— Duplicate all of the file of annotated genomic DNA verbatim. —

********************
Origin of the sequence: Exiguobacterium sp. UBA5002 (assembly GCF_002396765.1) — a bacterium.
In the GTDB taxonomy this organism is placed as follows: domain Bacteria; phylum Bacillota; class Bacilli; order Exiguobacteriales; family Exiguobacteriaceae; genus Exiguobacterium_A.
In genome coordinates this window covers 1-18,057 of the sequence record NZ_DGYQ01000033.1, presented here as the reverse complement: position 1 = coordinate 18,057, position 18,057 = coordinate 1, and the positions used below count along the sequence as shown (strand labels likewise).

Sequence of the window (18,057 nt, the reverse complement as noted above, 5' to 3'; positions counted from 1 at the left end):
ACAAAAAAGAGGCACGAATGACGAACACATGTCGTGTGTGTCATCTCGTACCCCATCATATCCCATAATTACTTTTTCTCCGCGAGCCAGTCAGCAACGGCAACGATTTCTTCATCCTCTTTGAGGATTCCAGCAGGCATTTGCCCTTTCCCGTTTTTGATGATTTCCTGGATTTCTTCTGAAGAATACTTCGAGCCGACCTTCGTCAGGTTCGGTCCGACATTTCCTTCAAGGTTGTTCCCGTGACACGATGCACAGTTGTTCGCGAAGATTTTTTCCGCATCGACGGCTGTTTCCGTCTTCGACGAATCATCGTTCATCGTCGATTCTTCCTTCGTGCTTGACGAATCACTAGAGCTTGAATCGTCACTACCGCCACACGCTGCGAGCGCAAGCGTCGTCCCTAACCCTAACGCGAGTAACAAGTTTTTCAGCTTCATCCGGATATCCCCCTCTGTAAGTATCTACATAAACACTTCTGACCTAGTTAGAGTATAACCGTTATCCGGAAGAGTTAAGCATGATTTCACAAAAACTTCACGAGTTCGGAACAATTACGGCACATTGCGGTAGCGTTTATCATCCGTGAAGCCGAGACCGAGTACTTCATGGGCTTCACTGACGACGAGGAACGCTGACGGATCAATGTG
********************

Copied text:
Origin of the sequence: Exiguobacterium sp. UBA5002 (assembly GCF_002396765.1) — a bacterium.
In the GTDB taxonomy this organism is placed as follows: domain Bacteria; phylum Bacillota; class Bacilli; order Exiguobacteriales; family Exiguobacteriaceae; genus Exiguobacterium_A.
In genome coordinates this window covers 1-18,057 of the sequence record NZ_DGYQ01000033.1, presented here as the reverse complement: position 1 = coordinate 18,057, position 18,057 = coordinate 1, and the positions used below count along the sequence as shown (strand labels likewise).

Sequence of the window (18,057 nt, the reverse complement as noted above, 5' to 3'; positions counted from 1 at the left end):
ACAAAAAAGAGGCACGAATGACGAACACATGTCGTGTGTGTCATCTCGTACCCCATCATATCCCATAATTACTTTTTCTCCGCGAGCCAGTCAGCAACGGCAACGATTTCTTCATCCTCTTTGAGGATTCCAGCAGGCATTTGCCCTTTCCCGTTTTTGATGATTTCCTGGATTTCTTCTGAAGAATACTTCGAGCCGACCTTCGTCAGGTTCGGTCCGACATTTCCTTCAAGGTTGTTCCCGTGACACGATGCACAGTTGTTCGCGAAGATTTTTTCCGCATCGACGGCTGTTTCCGTCTTCGACGAATCATCGTTCATCGTCGATTCTTCCTTCGTGCTTGACGAATCACTAGAGCTTGAATCGTCACTACCGCCACACGCTGCGAGCGCAAGCGTCGTCCCTAACCCTAACGCGAGTAACAAGTTTTTCAGCTTCATCCGGATATCCCCCTCTGTAAGTATCTACATAAACACTTCTGACCTAGTTAGAGTATAACCGTTATCCGGAAGAGTTAAGCATGATTTCACAAAAACTTCACGAGTTCGGAACAATTACGGCACATTGCGGTAGCGTTTATCATCCGTGAAGCCGAGACCGAGTACTTCATGGGCTTCACTGACGACGAGGAACGCTGACGGATCAATGTG